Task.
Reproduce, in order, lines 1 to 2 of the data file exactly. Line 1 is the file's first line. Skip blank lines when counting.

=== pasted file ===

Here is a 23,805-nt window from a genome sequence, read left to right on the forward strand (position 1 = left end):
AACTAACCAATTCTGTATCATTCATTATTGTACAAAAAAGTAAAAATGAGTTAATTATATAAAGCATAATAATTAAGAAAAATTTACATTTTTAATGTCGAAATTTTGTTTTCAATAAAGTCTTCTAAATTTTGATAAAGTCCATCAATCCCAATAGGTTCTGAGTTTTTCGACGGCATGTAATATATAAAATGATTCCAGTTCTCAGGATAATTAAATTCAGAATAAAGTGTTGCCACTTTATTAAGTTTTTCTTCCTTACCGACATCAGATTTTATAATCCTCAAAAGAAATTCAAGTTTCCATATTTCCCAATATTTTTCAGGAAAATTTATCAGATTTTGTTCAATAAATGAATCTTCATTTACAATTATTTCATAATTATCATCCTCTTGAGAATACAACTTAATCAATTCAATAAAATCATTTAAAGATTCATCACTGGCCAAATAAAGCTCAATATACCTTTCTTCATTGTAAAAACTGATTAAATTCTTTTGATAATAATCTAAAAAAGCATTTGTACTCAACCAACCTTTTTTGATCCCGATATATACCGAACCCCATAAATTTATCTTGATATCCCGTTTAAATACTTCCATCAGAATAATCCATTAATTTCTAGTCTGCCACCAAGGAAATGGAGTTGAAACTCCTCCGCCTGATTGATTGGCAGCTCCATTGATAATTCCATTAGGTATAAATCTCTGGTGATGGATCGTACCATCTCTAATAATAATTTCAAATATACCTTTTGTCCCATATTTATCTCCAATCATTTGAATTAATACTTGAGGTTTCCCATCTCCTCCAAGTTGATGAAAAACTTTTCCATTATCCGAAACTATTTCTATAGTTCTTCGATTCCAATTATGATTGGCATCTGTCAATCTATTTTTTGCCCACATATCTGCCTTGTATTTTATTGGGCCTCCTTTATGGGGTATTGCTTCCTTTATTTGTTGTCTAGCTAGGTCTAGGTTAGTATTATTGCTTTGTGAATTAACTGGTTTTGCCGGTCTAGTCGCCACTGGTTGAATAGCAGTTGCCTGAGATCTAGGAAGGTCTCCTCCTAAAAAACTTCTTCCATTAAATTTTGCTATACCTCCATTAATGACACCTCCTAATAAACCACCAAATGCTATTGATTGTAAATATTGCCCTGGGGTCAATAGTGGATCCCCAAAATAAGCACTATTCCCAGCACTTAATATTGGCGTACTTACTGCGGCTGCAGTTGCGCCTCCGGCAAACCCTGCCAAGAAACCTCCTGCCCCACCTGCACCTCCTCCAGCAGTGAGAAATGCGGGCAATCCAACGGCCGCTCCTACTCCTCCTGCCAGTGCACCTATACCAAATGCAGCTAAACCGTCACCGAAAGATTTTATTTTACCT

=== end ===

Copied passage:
Here is a 23,805-nt window from a genome sequence, read left to right on the forward strand (position 1 = left end):
AACTAACCAATTCTGTATCATTCATTATTGTACAAAAAAGTAAAAATGAGTTAATTATATAAAGCATAATAATTAAGAAAAATTTACATTTTTAATGTCGAAATTTTGTTTTCAATAAAGTCTTCTAAATTTTGATAAAGTCCATCAATCCCAATAGGTTCTGAGTTTTTCGACGGCATGTAATATATAAAATGATTCCAGTTCTCAGGATAATTAAATTCAGAATAAAGTGTTGCCACTTTATTAAGTTTTTCTTCCTTACCGACATCAGATTTTATAATCCTCAAAAGAAATTCAAGTTTCCATATTTCCCAATATTTTTCAGGAAAATTTATCAGATTTTGTTCAATAAATGAATCTTCATTTACAATTATTTCATAATTATCATCCTCTTGAGAATACAACTTAATCAATTCAATAAAATCATTTAAAGATTCATCACTGGCCAAATAAAGCTCAATATACCTTTCTTCATTGTAAAAACTGATTAAATTCTTTTGATAATAATCTAAAAAAGCATTTGTACTCAACCAACCTTTTTTGATCCCGATATATACCGAACCCCATAAATTTATCTTGATATCCCGTTTAAATACTTCCATCAGAATAATCCATTAATTTCTAGTCTGCCACCAAGGAAATGGAGTTGAAACTCCTCCGCCTGATTGATTGGCAGCTCCATTGATAATTCCATTAGGTATAAATCTCTGGTGATGGATCGTACCATCTCTAATAATAATTTCAAATATACCTTTTGTCCCATATTTATCTCCAATCATTTGAATTAATACTTGAGGTTTCCCATCTCCTCCAAGTTGATGAAAAACTTTTCCATTATCCGAAACTATTTCTATAGTTCTTCGATTCCAATTATGATTGGCATCTGTCAATCTATTTTTTGCCCACATATCTGCCTTGTATTTTATTGGGCCTCCTTTATGGGGTATTGCTTCCTTTATTTGTTGTCTAGCTAGGTCTAGGTTAGTATTATTGCTTTGTGAATTAACTGGTTTTGCCGGTCTAGTCGCCACTGGTTGAATAGCAGTTGCCTGAGATCTAGGAAGGTCTCCTCCTAAAAAACTTCTTCCATTAAATTTTGCTATACCTCCATTAATGACACCTCCTAATAAACCACCAAATGCTATTGATTGTAAATATTGCCCTGGGGTCAATAGTGGATCCCCAAAATAAGCACTATTCCCAGCACTTAATATTGGCGTACTTACTGCGGCTGCAGTTGCGCCTCCGGCAAACCCTGCCAAGAAACCTCCTGCCCCACCTGCACCTCCTCCAGCAGTGAGAAATGCGGGCAATCCAACGGCCGCTCCTACTCCTCCTGCCAGTGCACCTATACCAAATGCAGCTAAACCGTCACCGAAAGATTTTATTTTACCT